A biological grandparent may seek visitation with a child even after parental rights have been terminated or the child has been freed for adoption (see People ex rel. Sibley v. Sheppard, 54 N.Y.2d 320, 326; Matter of Weiss v Orange County Dept. of Social Servs., 142 AD3d at 505–506). Where a grandparent seeks visitation pursuant to Domestic Relations Law § 72(1), the court must undertake a two-part inquiry (see Matter of E.S. v. P.D., 8 NY3d 150, 157). First, the court must determine if the grandparent has standing to petition for visitation based on the death of a parent or equitable circumstances (see Domestic Relations Law § 72; Matter of E.S. v. P.D., 8 NY3d at 157; see also Matter of Emanuel S. v Joseph E., 78 N.Y.2d 178, 181–182). Where the court concludes that the grandparent has established standing, the court must then determine whether visitation with the grandparent is in the best interests of the child (see Domestic Relations Law § 72; Matter of E.S. v. P.D., 8 NY3d at 157; Matter of Emanuel S. v. Joseph E., 78 N.Y.2d at 181; Matter of Brancato v. Federico, 118 AD3d 986). In determining whether equitable circumstances confer standing, the court must examine all relevant facts (see Matter of Emanuel S. v. Joseph E., 78 N.Y.2d at 182). “[A]n essential part of the inquiry is the nature and extent of the grandparent-grandchild relationship” (id.; see Matter of Luft v. Luft, 123 AD3d 831; Matter of Sherman v. Hughes, 32 AD3d 959, 960). A grandparent must establish an existing relationship or sufficient efforts to establish one that have been unjustifiably frustrated by the parent (see Matter of Emanuel S. v. Joseph E., 78 N.Y.2d at 182; Matter of Vandenburg v. Vandenburg, 137 AD3d 1498, 1498–1499; Matter of Kalkstein v. Rist, 78 AD3d 947, 948).
Here, the evidence demonstrated that the maternal grandmother developed a relationship with the child early on in her life and thereafter made repeated efforts to continue that relationship (see Matter of Vandenburg v. Vandenburg, 137 AD3d at 1499). Accordingly, the Family Court's determination that the grandmother lacked standing to seek visitation was not supported by a sound and substantial basis in the record. Moreover, visitation with the grandmother would be in the child's best interests. The grandmother had consistent visitation with the child until the DSS ceased allowing such visitation in November 2014. By all accounts, the grandmother's visitations conducted separately from the mother's visitations were positive, and the attorney for the child in the Family Court took the position that the child's best interests would be served by visitation with the grandmother conditioned on the requirement that the mother not be present for the visitation (see Matter of Madelyn Z. v. Daniel AA., 154 AD3d 1092). Considering all of the circumstances, visitation with the grandmother would be in the child's best interests (see Matter of Peralta v. Irrizary, 76 AD3d 561, 562).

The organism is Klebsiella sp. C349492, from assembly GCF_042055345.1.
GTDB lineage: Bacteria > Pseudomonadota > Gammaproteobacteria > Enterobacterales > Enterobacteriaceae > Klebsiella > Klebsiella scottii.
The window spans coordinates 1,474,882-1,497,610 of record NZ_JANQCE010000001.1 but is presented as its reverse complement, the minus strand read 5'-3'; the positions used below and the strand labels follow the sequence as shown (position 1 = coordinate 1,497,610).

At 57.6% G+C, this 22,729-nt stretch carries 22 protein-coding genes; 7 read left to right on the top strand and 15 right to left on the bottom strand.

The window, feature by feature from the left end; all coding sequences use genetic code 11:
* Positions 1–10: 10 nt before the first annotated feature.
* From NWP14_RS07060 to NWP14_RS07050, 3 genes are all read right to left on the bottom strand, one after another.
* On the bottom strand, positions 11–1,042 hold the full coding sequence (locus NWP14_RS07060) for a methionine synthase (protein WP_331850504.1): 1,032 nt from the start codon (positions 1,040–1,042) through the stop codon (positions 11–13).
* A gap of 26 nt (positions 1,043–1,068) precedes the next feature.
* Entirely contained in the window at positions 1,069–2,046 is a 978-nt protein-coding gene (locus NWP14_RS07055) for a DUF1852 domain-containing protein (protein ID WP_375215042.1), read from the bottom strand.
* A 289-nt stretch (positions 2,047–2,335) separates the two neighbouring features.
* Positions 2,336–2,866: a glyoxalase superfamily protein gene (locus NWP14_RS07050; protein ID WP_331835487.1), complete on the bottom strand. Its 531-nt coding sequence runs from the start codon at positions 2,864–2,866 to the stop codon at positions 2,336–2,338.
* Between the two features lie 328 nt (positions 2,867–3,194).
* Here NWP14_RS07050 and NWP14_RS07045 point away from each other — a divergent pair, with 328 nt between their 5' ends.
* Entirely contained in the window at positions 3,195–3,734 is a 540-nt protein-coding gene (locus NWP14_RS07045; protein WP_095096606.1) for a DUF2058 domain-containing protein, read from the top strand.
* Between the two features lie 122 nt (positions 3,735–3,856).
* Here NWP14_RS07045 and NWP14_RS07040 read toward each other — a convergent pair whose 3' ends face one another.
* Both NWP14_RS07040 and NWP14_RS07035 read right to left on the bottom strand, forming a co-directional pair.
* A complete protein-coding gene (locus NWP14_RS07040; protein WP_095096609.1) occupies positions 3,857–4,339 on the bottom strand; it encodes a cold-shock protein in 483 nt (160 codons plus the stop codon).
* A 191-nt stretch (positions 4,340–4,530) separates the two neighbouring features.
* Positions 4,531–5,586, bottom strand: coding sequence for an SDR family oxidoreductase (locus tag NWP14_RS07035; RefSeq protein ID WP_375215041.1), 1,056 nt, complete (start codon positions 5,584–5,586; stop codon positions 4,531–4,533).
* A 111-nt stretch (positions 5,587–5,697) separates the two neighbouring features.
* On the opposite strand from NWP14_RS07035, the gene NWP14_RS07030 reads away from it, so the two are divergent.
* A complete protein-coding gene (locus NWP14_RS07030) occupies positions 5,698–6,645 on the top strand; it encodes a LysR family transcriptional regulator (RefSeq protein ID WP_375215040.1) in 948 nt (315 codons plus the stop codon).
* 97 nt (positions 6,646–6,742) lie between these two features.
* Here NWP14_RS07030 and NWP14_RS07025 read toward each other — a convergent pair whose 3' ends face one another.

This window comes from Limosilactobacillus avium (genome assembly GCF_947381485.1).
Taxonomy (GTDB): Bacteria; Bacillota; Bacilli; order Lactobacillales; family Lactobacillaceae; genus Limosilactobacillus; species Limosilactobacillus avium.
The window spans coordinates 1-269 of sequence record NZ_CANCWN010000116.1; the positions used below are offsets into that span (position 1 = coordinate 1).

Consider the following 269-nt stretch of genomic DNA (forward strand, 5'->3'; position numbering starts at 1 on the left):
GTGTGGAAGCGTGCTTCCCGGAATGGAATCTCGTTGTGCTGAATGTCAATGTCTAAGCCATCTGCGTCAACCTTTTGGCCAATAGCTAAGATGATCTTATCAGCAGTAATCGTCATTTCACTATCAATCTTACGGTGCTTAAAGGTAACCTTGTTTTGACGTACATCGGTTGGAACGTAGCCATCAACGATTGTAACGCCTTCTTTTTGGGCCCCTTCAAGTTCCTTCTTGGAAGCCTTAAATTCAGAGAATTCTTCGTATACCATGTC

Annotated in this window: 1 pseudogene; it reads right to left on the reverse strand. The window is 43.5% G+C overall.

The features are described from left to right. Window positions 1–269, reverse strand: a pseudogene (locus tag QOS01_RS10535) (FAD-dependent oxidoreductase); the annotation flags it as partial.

The grandmother's remaining contention is without merit (see Matter of Lincoln v. Lincoln, 24 N.Y.2d 270, 273–274; Matter of Murphy v. Lewis, 149 AD3d 748, 750).
BALKIN, J.P., BARROS, IANNACCI and CHRISTOPHER, JJ., concur.
Clerk of the Court